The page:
Laser tattoo removal can be one of the most effective ways to clear an unwanted tattoo. The technology works with the body’s natural immune system to kickstart a response to the foreign ink pigment that continues over the weeks following a pico laser removal treatment.
In this blog post we will look at exactly what is happening in the skin when we get a tattoo, consulting recent scientific studies into macrophages and pico laser removal.
There are other techniques for removing a tattoo, including salabrasion and dermabrasion, that do not work in the same way with the lymphatic system.
The benefit of working with the body in the way that the LightSense™ laser system does is that as soon as the laser has done its job, the work can continue removing the ink pigment from the client’s skin outside of a clinical setting. The immune system takes over from here on in.
A macrophage is a form of white blood cell. Its job as part of the immune system is to engulf foreign substances such as ink pigment and other microorganisms, as well as to remove dead cells.
Macrophages detect, engulf, and destroy bacteria and harmful organisms. Phagocytosis is the scientific name given to the process of engulfing harmful bacteria.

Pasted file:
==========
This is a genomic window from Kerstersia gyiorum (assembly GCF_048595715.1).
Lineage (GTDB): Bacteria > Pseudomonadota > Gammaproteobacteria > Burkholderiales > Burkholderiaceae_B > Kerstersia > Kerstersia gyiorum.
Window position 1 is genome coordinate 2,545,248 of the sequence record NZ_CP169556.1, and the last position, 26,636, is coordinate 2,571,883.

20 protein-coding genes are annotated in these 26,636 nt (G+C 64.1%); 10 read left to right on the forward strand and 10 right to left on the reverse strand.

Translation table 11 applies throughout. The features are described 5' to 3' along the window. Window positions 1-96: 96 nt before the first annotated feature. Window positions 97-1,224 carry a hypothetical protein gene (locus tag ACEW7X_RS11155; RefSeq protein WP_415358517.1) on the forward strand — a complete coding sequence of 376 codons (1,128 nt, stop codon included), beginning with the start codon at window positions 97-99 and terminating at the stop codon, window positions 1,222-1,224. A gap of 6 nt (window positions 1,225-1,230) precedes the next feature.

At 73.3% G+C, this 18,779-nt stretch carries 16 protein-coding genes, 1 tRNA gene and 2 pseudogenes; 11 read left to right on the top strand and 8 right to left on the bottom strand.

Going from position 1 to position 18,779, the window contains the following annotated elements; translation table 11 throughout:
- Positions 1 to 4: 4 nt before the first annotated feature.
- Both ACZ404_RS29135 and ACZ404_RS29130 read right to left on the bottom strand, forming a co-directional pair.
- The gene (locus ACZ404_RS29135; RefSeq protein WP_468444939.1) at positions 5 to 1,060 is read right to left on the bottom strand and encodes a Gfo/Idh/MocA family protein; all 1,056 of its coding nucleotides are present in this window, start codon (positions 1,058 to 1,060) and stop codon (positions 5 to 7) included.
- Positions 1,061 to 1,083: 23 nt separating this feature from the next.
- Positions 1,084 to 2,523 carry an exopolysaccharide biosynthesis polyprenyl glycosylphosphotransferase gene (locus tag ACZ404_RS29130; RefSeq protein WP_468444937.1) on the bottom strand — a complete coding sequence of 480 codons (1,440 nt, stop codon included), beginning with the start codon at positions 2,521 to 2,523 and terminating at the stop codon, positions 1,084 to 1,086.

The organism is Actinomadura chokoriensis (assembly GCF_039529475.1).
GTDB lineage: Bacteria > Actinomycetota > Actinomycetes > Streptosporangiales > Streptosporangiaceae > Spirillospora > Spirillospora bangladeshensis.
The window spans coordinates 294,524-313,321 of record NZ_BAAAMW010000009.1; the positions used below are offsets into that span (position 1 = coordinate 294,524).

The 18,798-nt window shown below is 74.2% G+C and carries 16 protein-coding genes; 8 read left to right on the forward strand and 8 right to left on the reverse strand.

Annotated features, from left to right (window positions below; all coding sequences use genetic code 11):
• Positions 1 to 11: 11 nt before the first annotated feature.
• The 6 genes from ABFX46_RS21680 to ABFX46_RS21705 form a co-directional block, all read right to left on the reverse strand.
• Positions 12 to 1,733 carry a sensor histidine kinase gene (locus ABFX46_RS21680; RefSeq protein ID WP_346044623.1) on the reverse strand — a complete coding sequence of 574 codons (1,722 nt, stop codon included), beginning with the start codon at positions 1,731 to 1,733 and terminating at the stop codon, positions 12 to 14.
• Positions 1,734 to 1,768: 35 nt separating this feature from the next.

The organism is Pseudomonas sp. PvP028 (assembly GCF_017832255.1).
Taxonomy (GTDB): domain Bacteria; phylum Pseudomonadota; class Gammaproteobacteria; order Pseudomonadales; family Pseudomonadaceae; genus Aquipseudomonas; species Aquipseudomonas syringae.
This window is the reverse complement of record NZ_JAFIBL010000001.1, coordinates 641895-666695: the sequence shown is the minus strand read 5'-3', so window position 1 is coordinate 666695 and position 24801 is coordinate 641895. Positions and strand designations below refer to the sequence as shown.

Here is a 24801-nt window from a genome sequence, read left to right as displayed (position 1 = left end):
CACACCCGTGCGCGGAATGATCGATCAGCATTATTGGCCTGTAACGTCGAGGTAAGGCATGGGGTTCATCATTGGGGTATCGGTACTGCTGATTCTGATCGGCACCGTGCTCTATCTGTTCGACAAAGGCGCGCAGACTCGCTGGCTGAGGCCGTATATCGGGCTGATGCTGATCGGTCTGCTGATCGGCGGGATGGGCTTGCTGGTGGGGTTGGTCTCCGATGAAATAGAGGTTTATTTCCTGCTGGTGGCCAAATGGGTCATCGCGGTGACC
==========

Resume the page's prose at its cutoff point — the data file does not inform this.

In 2018 French scientists looking at the relationship between ink pigment and macrophages in mice found that despite our perception of tattoos as being fixed and static, the interactions beneath the surface in the dermis are in fact dynamic.
Macrophages consume the ink pigment through the process of phagocytosis (from the Ancient Greek words for eat and cell), as if it was a pathogen. What was discovered afresh, is that when these cells die and release their pigment they are then immediately consumed again. The process is much more dynamic than had previously been assumed.
Essentially, a tattoo consists of ink held in place in the dermis that is constantly being consumed and regurgitated.
Macrophages are an incredibly effective tool for keeping us fit and healthy. They get to work as soon as the laser has shattered the ink pigment apart and respond to harmful foreign substances.
Studies have focused on their positive contribution to cancer treatments and laser tattoo removal.
Laser tattoo removal works with the body’s natural immune response to set off a process that continues over the weeks after treatment with the laser. Once the laser has shattered the ink particles into smaller parts, the rest of the process is up to the body.
This is why the most effective pico laser treatments depend in part on the client. If the client is fit, healthy, and rested there is a much higher chance of achieving great removal results.
The laser begins the work that the body finishes off.